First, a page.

Accept no Substitutes – Green Papaya Salad

When in Thailand last year I became addicted to a simple little preparation called som tam, green papaya salad. In its simplest form, som tam is a blend of the four key flavors of Thai cuisine: sour (limes), salty (fish sauce), hot (Thai chilis) and sweet (palm sugar), with plenty of neutral shredded green papaya to smooth and distribute these rather intense ingredients. I liked it so much I took the step of learning how to make it at a cooking school in Chiang Mai. Upon returning home to my rainy town in the Pacific Northwest, I naturally bitched and moaned about all the ways my home fell deficient of Thailand (weather, scenery, coral beaches, a king who plays the saxophone, etc), and one of these faults was the absence of green papaya salad.

You may be thinking “but Dan, the Thai restaurant just down my street has green papaya salad on the menu.” And in fact I was moaning about this one day when a friend, surprised, told me that there was a Thai restaurant in my very town that served a great green papaya salad. I was instantly suspicious. “Is it made with green papaya?” I asked. In the cooking school we’d been warned that green papaya was hard to find in the West and we might have to substitute with cucumber. I was assured it was. At the next available instant, then, I went to the restaurant and ordered a green papaya salad.

Well, it did include green papaya, but it also appeared to include an entire head of shredded iceberg lettuce. It also was topped with slices of fried beef, and the chilis were optional (having the chilis optional is to Thai cuisine as having butter optional would be to French). What was this, a Thai restaurant or the Black Bear diner? This was in no way a green papaya salad. What I received was clearly what the Thai owners of the restaurant thought Westerners were after when they ordered a salad (“Hey, what kind of salad is this? Where’s the fried beef?”), and sadly, they were probably right. No Thai placed in such surroundings would recognise the fare served to them as particularly Thai.

Chinese long bean... see how long they are?

Chinese long beans... see how long they are?

Imagine my delight, when, weeks later, I happened across Chinese long bean (a crucial ingredient of som tam) in the produce section of Uwajimaya, the Japanese super-supermarket in Seattle. If only I could find some green papaya, I thought, I was in business. And there it was! Green papaya! I was in business!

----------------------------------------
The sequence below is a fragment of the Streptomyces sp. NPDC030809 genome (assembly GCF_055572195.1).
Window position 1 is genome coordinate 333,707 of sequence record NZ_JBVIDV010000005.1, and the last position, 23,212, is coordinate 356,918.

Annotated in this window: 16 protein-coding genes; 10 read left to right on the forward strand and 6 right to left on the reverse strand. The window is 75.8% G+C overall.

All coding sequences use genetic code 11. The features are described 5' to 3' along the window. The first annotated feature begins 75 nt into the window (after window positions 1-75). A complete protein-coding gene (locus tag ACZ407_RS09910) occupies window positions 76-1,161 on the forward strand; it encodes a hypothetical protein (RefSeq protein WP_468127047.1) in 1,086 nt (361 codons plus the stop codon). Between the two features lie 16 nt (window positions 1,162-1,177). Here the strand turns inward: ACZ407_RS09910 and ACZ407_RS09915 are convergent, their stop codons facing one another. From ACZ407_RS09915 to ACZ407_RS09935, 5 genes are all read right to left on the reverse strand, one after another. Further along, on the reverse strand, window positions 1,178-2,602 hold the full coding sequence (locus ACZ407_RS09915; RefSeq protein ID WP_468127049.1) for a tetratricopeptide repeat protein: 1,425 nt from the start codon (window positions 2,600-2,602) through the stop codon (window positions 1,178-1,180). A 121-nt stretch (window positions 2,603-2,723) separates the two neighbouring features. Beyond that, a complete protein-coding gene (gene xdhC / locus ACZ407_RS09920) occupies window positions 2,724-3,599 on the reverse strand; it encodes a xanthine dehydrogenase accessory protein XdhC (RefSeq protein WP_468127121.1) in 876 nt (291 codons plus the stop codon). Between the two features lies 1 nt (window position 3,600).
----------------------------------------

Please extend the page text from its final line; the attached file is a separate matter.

Here, then, is the recipe I learned at the Baan Thai cooking school in Chiang Mai (www.baanthaicookery.com), adapted for two persons.

you will need…

One green papaya (don’t for a second think you can substitute cucumber for green papaya. You might as well substitute Wii bowling for bowling. And don’t get me started on Wii bowling.)

5 – 10 peeled cloves of garlic (that’s small cloves, not monstrous ones)

Remind you of anything?

Remind you of anything?

1 – 10 Thai chilis (a word about the chilis here. The only correct chili to use is the Thai chili, also called bird’s eye chili in the USA, and, pardon the bawdiness, ‘mouse shit’ chili in Thailand, for its shape. It’s a small red chili about an inch or two long, and very hot. I make my salad with three of them and it’s about right. Our instructor in Chiang Mai used ten for half these quantities, but then he was Thai.)

3 Chinese long beans, cut into 1- inch lengths (the leftover beans are great fried with soy sauce and  garlic)

A small handful of roasted peanuts, chopped

One tomato sliced into quarters, or, for my preference, about 6 grape tomatoes halved

2 tbsp fish sauce (the Thais use fish sauce in everything, even salad. Curiously enough, so did the ancient Romans, though they called it liquamen or garum, but more on that some other time.)

1 lime

1 tsp palm sugar (palm sugar has a very distinctive taste but is somewhat difficult to find and even more challenging to use, being rock hard if you don’t live in a tropical climate. So this is the one substitute I might be prepared to make in this salad. Add a little brown sugar if you can’t find it.)

the procedure…

Papaya shredder